Location: 105 S. Wenatchee Ave.
Hours: 11 a.m. to 9:30 p.m., Tuesday-Sunday
Phone: (509) 888-5334
This November marks six years since Manoj Kumar and Deepika Dhawan signed the lease for the building which would eventually become home to India House.
The couple never meant to open a restaurant in Wenatchee. In fact, they stumbled upon their current location, 105 S. Wenatchee Ave., by accident. They had originally gone to scope out a place in Yakima to open a new restaurant, but when that spot didn’t pan out, they decided to head home to Kingston, Wash.
“We left there and it was a dark and very rainy day and we lost our signal,” Dhawan said.
Driving home, they accidentally took the wrong route home and ended up in Wenatchee for the night.
“In the morning when we woke up, as we had a craving to have our chai, we figured out they have no Indian restaurants here,” she said.
They walked past the front door of their current location as a sign was being put in the window. They said the landlord asked to see their recipes, and visited their old restaurant in Port Townsend to eat. Impressed, he welcomed them to open up shop in Wenatchee. They opened their doors on April 1, 2013, becoming Wenatchee’s only Indian food restaurant.
The owners are both from northern India, specifically the state of Punjab, which is famous for its agriculture and cuisine.
The food they serve at India House is authentic northern Indian dishes, including curry, biryani (a mixed rice dish) and tandoori-style dishes (traditionally cooked in a clay oven). They also offer Indian appetizers like naan and samosas and desserts of gulab jamun (fried dough), rice pudding, and more.
Kumar said that many customers already liked Indian food when they first opened, but they still educate some customers about what’s in their dishes.
“A lot of people know about the Indian food,” he said. “But a lot of people, we have to to tell them what it is and what the spices are and why the Indian food is popular and very healthy.”
Their dishes use dozens herbs and spices, including ingredients praised for their health benefits, like tumeric, ginger and garlic.
Kumar said their customers are their best advertising, bringing in friends to try their food the first time.
“That’s the best advertisement for the reputation of the restaurant, if the customer likes the food,” Kumar said. “We feel really good about that.”
They developed the menu together, but Dhawan is the head chef at India House.
“These recipes are my recipes,” Dhawan said. “They are all recipes I got from my dad, actually, because my dad is a really good chef. Not a chef, but he cooks at home, but he was the one who encouraged me to cook all the time. That’s why I’m here now, I must say, because of my dad.”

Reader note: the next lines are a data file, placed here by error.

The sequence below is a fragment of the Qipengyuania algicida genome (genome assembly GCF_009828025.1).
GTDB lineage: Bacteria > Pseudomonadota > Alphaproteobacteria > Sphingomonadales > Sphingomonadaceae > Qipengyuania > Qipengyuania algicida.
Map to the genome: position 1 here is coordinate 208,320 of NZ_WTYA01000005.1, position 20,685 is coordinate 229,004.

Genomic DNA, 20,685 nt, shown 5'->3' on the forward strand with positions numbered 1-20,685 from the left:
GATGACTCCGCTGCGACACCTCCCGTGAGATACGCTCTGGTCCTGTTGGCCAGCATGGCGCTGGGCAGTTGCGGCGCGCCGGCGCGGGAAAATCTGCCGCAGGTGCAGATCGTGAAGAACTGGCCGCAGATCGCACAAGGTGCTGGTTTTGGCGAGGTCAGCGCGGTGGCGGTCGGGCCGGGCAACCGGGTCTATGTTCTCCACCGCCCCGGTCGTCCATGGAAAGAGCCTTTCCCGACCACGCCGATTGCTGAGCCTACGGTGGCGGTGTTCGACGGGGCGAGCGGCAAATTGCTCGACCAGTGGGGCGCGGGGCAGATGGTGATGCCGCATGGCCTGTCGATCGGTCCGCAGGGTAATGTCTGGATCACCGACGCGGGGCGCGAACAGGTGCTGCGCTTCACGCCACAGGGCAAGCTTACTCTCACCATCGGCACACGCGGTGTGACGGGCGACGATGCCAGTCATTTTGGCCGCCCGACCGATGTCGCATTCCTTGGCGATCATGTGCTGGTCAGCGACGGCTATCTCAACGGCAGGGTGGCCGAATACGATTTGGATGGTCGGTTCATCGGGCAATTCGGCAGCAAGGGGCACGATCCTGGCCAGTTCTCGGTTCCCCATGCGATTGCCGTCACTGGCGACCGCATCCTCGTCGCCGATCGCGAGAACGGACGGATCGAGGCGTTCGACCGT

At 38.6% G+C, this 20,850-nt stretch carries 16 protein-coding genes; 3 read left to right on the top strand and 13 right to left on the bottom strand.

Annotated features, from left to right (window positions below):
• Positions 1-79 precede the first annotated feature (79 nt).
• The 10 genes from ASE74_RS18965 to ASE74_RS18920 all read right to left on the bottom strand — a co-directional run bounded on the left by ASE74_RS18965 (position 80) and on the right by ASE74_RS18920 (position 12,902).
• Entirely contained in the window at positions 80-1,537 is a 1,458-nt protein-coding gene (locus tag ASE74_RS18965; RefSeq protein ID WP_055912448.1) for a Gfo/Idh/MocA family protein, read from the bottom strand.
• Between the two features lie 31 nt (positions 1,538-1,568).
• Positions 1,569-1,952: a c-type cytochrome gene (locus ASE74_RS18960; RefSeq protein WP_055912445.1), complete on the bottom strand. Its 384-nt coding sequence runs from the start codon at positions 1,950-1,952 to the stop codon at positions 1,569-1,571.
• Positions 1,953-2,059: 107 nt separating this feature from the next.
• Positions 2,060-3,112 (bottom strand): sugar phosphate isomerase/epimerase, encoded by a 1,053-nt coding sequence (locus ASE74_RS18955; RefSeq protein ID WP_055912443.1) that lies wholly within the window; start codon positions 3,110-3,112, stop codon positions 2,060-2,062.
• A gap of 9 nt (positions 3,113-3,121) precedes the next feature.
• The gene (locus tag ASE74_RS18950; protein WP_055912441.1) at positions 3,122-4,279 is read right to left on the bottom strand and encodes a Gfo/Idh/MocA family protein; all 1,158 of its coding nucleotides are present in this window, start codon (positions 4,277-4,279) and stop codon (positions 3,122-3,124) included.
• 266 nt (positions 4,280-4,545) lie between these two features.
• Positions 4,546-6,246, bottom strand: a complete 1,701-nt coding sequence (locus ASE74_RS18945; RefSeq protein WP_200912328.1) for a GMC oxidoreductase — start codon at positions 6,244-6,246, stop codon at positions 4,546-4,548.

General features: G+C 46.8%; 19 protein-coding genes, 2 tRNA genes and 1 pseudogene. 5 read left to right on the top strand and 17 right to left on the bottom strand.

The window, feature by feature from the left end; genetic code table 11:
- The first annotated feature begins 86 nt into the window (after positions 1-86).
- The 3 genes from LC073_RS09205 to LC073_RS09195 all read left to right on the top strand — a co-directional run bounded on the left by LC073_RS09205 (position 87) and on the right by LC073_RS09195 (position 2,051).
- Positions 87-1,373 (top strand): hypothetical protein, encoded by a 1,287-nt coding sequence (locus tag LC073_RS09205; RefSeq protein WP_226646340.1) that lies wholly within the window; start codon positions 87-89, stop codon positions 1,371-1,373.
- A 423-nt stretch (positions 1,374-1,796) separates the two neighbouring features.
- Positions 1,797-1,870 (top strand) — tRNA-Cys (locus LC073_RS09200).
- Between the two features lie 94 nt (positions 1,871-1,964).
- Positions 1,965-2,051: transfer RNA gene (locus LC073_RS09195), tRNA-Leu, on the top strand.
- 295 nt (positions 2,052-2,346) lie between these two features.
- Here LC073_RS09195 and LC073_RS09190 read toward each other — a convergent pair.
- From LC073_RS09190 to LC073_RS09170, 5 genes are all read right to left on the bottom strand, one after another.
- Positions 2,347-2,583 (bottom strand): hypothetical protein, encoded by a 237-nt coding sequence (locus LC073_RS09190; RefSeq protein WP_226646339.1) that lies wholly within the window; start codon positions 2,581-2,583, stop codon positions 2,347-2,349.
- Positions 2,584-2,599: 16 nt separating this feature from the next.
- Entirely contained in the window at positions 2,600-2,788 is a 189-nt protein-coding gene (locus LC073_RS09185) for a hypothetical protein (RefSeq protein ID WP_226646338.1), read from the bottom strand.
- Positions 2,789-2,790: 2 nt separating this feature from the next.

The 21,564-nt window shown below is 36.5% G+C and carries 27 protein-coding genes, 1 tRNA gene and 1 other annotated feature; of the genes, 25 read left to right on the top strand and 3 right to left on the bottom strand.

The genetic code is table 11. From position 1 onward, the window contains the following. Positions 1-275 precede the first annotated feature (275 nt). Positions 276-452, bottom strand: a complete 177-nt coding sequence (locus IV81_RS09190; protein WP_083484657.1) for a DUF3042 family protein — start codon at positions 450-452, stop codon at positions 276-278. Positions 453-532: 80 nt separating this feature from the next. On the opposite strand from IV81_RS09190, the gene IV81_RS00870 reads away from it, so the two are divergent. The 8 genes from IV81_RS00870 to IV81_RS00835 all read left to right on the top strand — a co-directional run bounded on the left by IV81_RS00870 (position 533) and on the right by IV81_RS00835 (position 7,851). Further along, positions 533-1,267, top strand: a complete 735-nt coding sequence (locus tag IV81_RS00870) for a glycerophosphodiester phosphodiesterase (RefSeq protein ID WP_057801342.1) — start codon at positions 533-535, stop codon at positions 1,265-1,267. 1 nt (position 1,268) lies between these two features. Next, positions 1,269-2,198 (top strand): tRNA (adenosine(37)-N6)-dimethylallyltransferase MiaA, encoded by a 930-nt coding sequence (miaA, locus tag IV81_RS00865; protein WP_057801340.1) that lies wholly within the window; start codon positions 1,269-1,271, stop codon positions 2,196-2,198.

She said she first learned to cook at home when she was 13. By age 15, she was cooking for groups of 20 or 30 at her family’s home. Even now, she cooks for her husband and three daughters every day.
“I just love to play with the spices, it’s my passion,” she said. “I always want to make something different, that nobody’s had before.”
Dhawan said one of their biggest challenges at the restaurant is accomodating the dietary needs of all of their customers. But she said their menu is well-equipped to handle the needs of vegan, vegetarians, gluten-free customers and others.
“It’s not a big issue for us, because we make fresh food on the spot,” she said.
Kumar and Dhawan hope that when people visit them, they feel like guests. Customers are likely to be greeted by one of them, since both work at the restaurant Tuesday through Sunday.
“First of all, when people step inside, they should feel like that’s home, not a restaurant,” Dhawan said.
“It’s a family place,” Kumar added.
They encourage their employees to think of customers that way as well.
“We normally say to our employees, ‘Do not think that they are customers, think that they are your own family.’ If you think that way, you’ll never make any mistakes. But if you do, they’ll forgive you very quickly,” Dhawan said. “They just care that you pay good attention and that you give 100 percent.”
More and more, Kumar said they’re supporting local nonprofits with fundraisers and benefits, including buffets with profits going toward local charities.
“We are starting to do fundraising events. It’s time to support our community,” Kumar said. “This is the best way. You are donating something and also enjoying the meal.”
Kumar and Dhawan said that over the past five a half years the restaurant has been open, they’ve been made to feel welcome by their customers.
“We are doing good, the community is supporting us very nicely,” Kumar said.
Dhawan said that, although they have Seattle-based customers ask them to open a restaurant on the west side of the mountains, they have no plans to leave.
“I feel a really good connection to Wenatchee… We don’t want to move anywhere,” Dhawan said. “It’s like we are in a family now.”